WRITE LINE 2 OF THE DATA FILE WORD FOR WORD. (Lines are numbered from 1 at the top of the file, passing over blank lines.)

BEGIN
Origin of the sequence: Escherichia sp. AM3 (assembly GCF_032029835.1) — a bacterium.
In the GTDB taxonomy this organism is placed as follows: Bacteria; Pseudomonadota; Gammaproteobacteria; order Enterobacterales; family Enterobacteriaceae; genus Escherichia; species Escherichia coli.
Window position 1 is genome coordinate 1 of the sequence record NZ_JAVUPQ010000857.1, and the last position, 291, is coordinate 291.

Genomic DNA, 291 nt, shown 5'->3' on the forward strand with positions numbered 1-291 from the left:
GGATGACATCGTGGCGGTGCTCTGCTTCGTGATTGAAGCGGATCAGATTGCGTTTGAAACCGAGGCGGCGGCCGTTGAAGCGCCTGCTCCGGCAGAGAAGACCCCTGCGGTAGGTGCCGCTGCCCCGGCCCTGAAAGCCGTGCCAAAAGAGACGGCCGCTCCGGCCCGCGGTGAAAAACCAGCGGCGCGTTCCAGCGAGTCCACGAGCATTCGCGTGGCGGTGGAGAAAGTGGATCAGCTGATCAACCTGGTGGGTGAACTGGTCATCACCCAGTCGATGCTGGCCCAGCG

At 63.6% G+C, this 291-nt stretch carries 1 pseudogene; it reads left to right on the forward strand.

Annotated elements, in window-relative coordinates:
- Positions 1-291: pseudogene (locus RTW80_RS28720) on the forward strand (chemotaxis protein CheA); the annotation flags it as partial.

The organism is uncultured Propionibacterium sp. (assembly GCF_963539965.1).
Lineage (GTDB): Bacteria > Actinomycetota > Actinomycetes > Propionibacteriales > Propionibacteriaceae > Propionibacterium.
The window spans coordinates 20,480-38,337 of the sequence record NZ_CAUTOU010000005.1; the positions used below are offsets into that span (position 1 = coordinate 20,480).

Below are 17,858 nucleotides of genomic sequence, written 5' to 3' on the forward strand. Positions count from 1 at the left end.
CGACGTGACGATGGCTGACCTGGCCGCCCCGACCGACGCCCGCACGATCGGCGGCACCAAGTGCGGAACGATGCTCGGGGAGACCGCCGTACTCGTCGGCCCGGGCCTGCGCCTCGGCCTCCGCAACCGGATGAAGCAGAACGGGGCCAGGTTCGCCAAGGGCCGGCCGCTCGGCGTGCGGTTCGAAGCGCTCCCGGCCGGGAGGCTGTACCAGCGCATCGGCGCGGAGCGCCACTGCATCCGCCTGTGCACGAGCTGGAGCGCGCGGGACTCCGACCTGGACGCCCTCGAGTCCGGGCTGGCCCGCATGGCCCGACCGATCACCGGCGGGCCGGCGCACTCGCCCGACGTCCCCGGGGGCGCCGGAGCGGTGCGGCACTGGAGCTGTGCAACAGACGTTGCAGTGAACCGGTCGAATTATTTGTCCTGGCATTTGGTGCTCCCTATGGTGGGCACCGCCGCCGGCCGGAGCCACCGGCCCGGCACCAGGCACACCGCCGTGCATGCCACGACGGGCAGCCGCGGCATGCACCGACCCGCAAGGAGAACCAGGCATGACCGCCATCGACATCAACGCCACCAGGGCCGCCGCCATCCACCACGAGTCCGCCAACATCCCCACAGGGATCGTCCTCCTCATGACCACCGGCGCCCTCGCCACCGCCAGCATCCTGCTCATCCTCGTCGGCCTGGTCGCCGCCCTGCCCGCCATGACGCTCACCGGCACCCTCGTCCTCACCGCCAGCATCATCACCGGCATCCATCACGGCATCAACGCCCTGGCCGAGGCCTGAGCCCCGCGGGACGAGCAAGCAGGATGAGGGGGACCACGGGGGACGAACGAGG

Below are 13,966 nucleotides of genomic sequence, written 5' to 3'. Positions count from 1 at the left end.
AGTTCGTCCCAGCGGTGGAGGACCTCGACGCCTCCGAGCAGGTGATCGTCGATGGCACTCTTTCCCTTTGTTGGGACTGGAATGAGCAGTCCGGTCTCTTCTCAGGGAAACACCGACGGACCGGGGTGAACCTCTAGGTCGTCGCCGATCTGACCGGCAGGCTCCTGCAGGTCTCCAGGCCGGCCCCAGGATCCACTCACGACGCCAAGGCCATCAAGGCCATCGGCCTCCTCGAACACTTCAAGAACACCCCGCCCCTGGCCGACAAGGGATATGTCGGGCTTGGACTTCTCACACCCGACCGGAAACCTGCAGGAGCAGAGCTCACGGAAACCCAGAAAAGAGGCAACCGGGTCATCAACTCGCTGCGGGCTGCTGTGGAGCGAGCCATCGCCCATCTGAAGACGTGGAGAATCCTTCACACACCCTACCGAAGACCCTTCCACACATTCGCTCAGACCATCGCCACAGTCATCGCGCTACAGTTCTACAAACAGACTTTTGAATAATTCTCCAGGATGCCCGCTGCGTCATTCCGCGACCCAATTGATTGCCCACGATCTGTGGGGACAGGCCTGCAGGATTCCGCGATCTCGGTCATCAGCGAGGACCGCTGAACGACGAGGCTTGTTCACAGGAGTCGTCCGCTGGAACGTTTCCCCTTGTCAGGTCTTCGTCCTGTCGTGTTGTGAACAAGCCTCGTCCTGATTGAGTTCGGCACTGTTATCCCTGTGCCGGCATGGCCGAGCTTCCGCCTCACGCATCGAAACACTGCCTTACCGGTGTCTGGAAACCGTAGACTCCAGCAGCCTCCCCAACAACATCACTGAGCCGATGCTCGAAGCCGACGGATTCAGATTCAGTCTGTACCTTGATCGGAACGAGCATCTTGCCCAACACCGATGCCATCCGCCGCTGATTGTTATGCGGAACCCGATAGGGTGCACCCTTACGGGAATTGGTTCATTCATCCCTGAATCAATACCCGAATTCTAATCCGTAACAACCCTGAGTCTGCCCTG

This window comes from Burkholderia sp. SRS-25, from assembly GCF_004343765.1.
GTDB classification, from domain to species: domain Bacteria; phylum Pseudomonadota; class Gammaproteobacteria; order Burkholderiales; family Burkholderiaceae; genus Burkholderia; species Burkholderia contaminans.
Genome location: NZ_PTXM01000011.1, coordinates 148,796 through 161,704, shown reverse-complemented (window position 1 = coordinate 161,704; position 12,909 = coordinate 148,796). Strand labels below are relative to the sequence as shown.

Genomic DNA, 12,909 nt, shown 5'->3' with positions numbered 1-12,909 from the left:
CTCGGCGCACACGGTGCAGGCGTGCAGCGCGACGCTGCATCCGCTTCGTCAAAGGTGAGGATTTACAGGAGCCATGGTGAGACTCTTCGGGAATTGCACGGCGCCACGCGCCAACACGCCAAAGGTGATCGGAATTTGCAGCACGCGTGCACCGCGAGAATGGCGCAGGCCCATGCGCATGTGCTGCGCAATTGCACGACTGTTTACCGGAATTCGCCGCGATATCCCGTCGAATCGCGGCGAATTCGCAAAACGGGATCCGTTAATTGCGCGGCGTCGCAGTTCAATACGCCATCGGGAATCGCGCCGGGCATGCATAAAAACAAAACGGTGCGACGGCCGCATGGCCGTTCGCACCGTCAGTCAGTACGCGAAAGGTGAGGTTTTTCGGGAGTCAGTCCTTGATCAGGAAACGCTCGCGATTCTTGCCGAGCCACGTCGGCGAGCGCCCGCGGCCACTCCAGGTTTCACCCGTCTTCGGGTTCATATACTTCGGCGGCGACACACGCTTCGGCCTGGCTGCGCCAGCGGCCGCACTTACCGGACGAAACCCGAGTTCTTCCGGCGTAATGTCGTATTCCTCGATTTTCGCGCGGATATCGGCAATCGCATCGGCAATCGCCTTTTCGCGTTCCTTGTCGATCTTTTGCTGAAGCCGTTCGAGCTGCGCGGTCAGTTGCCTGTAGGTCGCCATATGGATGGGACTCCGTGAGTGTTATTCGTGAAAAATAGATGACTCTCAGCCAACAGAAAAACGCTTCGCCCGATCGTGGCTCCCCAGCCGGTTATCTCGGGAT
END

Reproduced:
In the GTDB taxonomy this organism is placed as follows: Bacteria; Pseudomonadota; Gammaproteobacteria; order Enterobacterales; family Enterobacteriaceae; genus Escherichia; species Escherichia coli.